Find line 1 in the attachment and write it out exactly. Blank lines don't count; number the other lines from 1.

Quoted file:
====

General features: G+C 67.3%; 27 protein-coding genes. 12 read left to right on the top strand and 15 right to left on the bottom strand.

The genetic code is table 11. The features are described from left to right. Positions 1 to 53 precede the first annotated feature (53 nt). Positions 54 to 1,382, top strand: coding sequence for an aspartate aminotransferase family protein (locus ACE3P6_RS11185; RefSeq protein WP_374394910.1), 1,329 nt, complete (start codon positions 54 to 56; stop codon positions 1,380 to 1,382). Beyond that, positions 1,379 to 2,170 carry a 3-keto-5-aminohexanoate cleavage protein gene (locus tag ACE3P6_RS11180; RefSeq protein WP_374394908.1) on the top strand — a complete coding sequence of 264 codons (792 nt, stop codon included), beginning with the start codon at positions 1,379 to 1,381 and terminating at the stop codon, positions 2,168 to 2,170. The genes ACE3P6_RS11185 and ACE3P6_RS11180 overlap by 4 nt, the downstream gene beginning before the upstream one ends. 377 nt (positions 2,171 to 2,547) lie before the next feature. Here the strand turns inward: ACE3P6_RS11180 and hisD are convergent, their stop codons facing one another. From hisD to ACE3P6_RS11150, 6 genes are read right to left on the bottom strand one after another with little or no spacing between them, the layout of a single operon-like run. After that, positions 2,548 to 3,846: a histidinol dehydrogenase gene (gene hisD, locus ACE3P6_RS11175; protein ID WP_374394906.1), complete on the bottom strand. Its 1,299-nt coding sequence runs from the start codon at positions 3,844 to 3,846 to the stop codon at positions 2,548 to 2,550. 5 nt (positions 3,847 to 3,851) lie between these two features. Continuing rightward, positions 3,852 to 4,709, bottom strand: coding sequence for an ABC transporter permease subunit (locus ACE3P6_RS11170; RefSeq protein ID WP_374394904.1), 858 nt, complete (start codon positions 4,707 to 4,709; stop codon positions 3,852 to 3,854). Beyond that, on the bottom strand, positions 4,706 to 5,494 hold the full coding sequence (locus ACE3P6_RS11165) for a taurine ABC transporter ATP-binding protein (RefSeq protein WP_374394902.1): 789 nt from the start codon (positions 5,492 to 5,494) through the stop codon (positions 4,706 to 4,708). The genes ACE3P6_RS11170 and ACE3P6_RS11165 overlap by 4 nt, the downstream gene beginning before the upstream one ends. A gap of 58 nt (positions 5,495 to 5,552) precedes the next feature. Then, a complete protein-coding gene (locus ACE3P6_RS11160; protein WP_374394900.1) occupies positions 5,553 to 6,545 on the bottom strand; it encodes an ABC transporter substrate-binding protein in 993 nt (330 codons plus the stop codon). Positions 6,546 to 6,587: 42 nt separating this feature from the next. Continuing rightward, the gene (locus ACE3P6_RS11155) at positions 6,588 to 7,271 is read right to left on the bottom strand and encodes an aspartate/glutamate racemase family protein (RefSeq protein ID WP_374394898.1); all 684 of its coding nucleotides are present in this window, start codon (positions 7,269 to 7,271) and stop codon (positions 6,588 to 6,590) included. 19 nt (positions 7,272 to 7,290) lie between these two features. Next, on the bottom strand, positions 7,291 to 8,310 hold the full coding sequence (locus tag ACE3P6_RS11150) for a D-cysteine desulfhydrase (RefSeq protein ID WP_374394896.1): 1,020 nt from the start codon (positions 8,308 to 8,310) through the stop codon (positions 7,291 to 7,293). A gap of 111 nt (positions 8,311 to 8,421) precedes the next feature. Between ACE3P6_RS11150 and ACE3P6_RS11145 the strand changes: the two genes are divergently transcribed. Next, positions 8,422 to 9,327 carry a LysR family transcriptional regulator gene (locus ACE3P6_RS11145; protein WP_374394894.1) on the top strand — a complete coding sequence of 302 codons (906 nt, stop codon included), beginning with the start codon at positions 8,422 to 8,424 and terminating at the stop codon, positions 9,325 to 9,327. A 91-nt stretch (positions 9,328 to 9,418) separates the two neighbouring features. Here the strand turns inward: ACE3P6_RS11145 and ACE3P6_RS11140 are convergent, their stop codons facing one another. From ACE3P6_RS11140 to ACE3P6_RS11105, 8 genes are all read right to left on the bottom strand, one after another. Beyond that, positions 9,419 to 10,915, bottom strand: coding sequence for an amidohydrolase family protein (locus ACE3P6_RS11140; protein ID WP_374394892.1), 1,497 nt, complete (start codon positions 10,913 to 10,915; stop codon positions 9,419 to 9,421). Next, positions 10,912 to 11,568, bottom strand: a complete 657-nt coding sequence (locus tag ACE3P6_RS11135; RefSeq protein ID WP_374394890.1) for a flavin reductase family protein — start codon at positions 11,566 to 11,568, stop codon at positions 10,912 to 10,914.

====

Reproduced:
General features: G+C 67.3%; 27 protein-coding genes. 12 read left to right on the top strand and 15 right to left on the bottom strand.